So, at the beginning of the XNUMXth century, we see on the island of Hispaniola the flourishing French colony of Saint-Domingo in the west and the provincial poor Spanish colony of Santo Domingo in the east.
Their inhabitants did not like each other and spoke different languages: Haitians - in French and Creole, Dominicans - in Spanish. Both of these states were typical "banana republics" at the time, and both survived the US occupation in the XNUMXth century. But subsequent events proved that wealth easily turns to dust with inept management and ineradicable greed and venality of the elites. This happened in the state of the victorious slaves - Haiti.
On the other hand, the insufficient economic development of the territory did not prevent the Dominican Republic from quickly and in all respects overtaking a competitor and becoming a prestigious world-class tropical resort. Moreover, it was the weak economic activity that made it possible to preserve the forests and the beauty of the Dominican Republic. The photograph below, taken from one of the artificial satellites, shows the border between Haiti and the Dominican Republic.
But the approximate border between these states can be determined without this line.
And on this table we see some of the socio-economic indicators of these countries.
This is a panorama of the city of Port-au-Prince, the capital of Haiti.
And the panorama of the capital of the Dominican Republic Santo Domingo.
We add that according to the "human development index" (HDI) in 2019, the Dominican Republic was in 89th place, and the Republic of Haiti - in 170th.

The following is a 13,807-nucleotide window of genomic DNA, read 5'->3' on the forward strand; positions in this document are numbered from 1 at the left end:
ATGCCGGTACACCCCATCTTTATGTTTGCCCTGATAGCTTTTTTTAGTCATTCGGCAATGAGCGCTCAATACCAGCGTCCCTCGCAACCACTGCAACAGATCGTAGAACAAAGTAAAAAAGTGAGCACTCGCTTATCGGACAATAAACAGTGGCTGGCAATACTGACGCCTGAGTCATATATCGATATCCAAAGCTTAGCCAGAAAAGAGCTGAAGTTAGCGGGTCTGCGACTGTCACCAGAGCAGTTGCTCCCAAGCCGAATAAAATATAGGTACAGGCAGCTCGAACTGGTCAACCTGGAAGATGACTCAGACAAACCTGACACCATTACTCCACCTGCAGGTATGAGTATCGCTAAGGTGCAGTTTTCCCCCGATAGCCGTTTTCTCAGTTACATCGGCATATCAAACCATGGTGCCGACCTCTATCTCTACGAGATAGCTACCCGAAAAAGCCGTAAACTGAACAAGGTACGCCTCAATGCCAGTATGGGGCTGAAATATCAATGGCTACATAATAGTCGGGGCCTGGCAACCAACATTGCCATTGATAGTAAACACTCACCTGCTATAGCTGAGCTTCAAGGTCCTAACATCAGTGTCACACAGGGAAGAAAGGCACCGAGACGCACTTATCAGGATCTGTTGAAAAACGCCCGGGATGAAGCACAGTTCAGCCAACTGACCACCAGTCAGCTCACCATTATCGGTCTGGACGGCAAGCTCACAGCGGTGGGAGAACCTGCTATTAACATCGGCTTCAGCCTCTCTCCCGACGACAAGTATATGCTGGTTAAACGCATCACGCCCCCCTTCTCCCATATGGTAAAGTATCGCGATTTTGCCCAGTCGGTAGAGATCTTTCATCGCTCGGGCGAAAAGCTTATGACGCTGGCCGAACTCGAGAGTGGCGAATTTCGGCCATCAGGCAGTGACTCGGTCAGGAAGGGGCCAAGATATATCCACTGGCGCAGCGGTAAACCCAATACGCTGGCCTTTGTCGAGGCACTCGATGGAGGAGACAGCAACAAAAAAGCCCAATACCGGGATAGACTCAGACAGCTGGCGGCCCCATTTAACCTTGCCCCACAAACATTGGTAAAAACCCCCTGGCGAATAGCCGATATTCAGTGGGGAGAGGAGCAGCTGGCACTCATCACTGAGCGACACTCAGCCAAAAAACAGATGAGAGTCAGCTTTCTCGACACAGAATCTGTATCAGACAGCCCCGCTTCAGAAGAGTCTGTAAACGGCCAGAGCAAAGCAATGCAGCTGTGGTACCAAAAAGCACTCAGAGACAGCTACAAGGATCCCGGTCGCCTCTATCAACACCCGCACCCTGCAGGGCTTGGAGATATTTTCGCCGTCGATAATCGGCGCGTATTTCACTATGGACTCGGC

Let's talk a little about the newest stories these countries.
Republic of Haiti
The state of the victorious slaves fell under the tutelage of the United States, and this did not bring happiness to Haiti.
In 1915, by order of President Woodrow Wilson, American Marines landed in Port-au-Prince. For 19 years, the country was actually occupied by the United States. The uprising, which was raised by Charlemagne Peralte, was drowned in blood, 13 thousand people died. US troops left Haiti in 1934. During this time, the Americans managed to form a comprador elite here.
The brightest representative of the breed of "good American sons of bitches" was Francois Duvalier. He began his political career in 1946 as Minister of Health and therefore was best known by the nickname Papa Doc. But he liked to call himself "the indisputable leader of the revolution", "the apostle of national unity" and "benefactor of the poor." In 1957, mathematics teacher Daniel Finiolei took over as President of Haiti. Already 19 days after taking office, he was arrested and expelled from the country. People tried to protest, but the demonstrations were dispersed with the use of force, killing about a thousand people.
Duvalier won the elections organized by the military junta. A certified physician, he declared himself a priest of the cult of voodoo, "lord of the zombies" and equipped his own torture chamber in his palace. It is also believed that in dress and behavior he imitated one of the most powerful voodoo spirits - Baron Shabbat, always appeared in public in a black dress coat, top hat or hat of the same color, glasses. However, he relied more not on mystical rituals, but on the units of the militants of the "voluntary militia" - Tonton Macoute (on behalf of the spirit that kidnaps and eats children). Instead of getting paid, they got the right to rob their victims.